Posted by Jonathan Crossfield on 29 November 2013
In 1960, John F. Kennedy demonstrated the power of video in candidate selection. The presidential debate against Richard Nixon was simulcast on both radio and television — with startlingly different results.
The radio audience was convinced Nixon had won the debate. His answers sounded convincing. His voice was firm and confident. Surely he was the clear winner. But the television audience saw a very different debate. On TV, Nixon was sweating and pale. His body language was nervous, unsure. Kennedy, on the other hand, was smart, charismatic and smiling as he answered. Kennedy won over the larger TV audience and went on to win the election.
Think how often we form a picture of a person in our minds while talking over the phone, only to be completely surprised by a very different person upon meeting them.
Better for the recruiters
Different recruiters may use video in different ways. There can be a big difference between conducting a traditional interview over Skype and using a dedicated video interviewing platform for ‘asynchronous’ or prerecorded interviews where the job seeker answers supplied questions.
Whatever video interviewing means to you, it offers distinct advantages over the old world of telephone screening or first-round interviews. Video interviewing naturally makes it a lot easier for recruiters to review candidates again and again, sharing internally without losing any of the nuances of the jobseeker’s performance in the retelling.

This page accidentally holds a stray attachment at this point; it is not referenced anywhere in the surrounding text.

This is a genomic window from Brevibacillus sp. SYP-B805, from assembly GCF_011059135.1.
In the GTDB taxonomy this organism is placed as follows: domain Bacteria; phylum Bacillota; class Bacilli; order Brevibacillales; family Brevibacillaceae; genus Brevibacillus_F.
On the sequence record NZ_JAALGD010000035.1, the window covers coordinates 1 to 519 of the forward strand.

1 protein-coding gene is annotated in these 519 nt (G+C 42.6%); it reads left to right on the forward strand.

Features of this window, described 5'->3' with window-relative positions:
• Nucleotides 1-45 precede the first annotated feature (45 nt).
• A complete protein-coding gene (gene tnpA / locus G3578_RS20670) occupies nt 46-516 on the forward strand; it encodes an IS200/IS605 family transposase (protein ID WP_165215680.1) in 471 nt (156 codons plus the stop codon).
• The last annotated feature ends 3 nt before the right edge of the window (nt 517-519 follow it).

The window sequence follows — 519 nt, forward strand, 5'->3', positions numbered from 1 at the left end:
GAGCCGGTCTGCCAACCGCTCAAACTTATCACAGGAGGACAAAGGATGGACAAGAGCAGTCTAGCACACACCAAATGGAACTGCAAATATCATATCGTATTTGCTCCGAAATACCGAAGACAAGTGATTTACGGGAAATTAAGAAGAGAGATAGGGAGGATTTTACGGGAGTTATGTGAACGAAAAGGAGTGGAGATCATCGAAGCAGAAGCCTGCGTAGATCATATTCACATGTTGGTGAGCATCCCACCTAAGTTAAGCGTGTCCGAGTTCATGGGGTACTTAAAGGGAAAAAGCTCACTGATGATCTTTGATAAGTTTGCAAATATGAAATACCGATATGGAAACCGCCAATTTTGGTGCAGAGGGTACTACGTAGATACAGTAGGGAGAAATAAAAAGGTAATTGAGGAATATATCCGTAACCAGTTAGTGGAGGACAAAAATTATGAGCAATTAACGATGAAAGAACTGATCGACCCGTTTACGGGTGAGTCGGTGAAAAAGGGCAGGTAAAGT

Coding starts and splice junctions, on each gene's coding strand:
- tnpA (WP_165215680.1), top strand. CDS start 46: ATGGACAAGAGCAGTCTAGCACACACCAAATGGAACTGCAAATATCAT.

Better for the job seekers
It’s easy to see why many job seekers benefit from video interviewing. It makes it far easier to ‘attend’ an interview in the first place. No sneaking out of the office, no transport expenses and the interview can be prerecorded in advance at a convenient time of the jobseeker’s choosing. It can be extremely frustrating to take an afternoon off every time you need to attend a different recruiter for a first-round interview.
Job seekers should still treat a video interview with the same professionalism as any other recruiter meeting. And that means putting on the pants with the rest of the suit, even if the camera won’t see your track pants. It’s hard to convey a professional mindset when you’re mentally still in your slippers. Preparation, practice and presentation still matter.
Better for employers
When the recruiter sends through a shortlist of candidates to the employer for possible face-to-face interviews, they can also review the videos. The employer gets to see exactly what impressed the recruiter, looking beyond the paperwork and second-hand notes to the body language, personality and professional appearance of the candidates. Employers can feel more confident about what to expect when candidates come through the door into the interview room.
Lights, camera, action
Some companies have adopted online video platforms such as CVIVE and Sonru to create company branded and feature-rich video recruitment environments. Others may prefer to experiment a little longer before deciding how best to invest and integrate video into their recruitment processes.
Video interviews will never replace face-to-face meetings. But whatever the approach, just as the 1960 televised presidential debate changed American politics forever, video interviewing is destined to transform recruitment.